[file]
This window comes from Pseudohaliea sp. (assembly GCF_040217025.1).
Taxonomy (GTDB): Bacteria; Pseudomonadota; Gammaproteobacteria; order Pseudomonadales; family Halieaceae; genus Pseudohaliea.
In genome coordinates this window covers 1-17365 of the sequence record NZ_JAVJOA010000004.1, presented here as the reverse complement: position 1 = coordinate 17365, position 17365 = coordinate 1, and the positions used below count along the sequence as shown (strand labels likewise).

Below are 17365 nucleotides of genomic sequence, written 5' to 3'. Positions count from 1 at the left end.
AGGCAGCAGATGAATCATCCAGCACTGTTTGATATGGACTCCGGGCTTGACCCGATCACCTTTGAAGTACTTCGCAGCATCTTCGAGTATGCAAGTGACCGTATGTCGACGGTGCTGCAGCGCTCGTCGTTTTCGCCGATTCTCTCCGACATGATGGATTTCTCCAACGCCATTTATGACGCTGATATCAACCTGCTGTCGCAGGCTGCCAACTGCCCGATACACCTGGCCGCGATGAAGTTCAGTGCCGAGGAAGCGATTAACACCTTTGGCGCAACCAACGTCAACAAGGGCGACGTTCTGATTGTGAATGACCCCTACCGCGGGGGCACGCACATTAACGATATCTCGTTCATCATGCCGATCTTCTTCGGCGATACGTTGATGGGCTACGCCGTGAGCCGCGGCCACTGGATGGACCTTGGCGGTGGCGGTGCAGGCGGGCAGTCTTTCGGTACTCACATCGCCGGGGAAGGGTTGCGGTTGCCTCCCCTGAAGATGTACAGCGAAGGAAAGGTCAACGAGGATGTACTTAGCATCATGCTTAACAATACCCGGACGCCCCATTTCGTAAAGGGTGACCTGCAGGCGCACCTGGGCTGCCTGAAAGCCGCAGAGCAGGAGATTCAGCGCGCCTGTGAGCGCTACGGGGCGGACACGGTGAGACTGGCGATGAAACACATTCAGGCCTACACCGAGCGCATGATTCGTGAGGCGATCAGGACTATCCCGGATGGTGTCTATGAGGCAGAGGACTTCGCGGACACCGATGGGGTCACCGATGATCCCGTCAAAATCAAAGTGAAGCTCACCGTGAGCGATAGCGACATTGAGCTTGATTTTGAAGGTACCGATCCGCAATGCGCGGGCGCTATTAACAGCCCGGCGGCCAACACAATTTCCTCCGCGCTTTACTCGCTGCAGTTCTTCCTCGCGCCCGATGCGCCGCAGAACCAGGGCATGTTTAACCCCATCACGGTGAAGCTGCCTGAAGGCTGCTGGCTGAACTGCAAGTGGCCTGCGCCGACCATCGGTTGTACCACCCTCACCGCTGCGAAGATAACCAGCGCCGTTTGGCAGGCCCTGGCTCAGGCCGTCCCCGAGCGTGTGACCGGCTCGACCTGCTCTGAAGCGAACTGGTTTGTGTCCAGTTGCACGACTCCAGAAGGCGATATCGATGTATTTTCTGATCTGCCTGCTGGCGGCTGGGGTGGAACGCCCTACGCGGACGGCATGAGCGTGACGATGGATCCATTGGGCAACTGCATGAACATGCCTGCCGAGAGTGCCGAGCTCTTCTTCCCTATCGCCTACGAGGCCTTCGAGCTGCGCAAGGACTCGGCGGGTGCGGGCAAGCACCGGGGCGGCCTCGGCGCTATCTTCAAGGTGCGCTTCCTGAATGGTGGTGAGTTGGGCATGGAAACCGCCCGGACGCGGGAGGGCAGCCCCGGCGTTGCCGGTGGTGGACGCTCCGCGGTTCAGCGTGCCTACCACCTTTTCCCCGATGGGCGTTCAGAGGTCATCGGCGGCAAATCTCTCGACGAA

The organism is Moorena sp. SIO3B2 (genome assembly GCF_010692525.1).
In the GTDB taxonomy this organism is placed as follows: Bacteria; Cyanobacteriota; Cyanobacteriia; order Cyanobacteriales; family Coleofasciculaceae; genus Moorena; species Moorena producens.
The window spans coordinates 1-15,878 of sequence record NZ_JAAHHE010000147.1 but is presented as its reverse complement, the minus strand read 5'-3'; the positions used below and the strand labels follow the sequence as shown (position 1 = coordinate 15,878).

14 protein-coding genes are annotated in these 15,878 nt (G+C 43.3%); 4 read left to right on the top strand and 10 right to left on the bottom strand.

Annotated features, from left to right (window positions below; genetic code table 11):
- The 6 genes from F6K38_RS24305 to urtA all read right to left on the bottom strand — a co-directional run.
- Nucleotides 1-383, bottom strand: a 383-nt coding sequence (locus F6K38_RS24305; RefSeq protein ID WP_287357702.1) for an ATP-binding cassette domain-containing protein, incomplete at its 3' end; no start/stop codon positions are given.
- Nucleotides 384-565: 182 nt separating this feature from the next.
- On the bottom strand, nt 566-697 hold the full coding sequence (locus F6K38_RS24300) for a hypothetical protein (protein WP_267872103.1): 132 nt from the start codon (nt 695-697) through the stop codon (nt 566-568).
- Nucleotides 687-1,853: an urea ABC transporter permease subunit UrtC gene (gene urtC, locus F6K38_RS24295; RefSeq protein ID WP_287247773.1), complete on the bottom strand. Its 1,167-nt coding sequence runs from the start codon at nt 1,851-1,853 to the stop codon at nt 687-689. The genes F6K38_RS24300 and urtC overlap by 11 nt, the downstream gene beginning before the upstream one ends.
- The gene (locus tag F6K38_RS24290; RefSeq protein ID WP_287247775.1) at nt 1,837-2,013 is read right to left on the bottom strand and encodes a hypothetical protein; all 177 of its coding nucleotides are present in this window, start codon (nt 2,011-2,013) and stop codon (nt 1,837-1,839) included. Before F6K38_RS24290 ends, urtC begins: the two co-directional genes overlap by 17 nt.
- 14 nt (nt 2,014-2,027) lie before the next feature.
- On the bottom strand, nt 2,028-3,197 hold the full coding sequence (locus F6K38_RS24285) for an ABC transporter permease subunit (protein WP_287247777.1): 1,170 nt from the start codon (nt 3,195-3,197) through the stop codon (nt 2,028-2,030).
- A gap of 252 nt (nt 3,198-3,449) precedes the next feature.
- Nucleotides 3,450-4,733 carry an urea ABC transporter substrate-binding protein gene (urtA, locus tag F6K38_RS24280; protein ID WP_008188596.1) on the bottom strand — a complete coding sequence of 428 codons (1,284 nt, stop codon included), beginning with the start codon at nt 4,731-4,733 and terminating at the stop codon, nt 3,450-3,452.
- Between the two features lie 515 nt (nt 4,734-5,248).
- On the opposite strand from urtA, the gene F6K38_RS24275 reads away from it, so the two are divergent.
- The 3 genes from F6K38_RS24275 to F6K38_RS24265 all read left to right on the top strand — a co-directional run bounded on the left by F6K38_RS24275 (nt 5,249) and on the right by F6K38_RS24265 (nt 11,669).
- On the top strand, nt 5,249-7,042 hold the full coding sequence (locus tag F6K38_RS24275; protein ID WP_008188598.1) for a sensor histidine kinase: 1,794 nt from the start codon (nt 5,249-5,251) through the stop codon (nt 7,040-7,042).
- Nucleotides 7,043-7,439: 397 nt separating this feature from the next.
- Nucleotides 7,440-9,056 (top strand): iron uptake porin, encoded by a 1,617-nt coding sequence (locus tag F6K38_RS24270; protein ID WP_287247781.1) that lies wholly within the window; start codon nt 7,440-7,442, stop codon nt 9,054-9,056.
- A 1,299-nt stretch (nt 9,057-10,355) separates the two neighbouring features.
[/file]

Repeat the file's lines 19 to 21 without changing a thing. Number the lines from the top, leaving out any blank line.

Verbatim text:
- A gap of 252 nt (nt 3,198-3,449) precedes the next feature.
- Nucleotides 3,450-4,733 carry an urea ABC transporter substrate-binding protein gene (urtA, locus tag F6K38_RS24280; protein ID WP_008188596.1) on the bottom strand — a complete coding sequence of 428 codons (1,284 nt, stop codon included), beginning with the start codon at nt 4,731-4,733 and terminating at the stop codon, nt 3,450-3,452.
- Between the two features lie 515 nt (nt 4,734-5,248).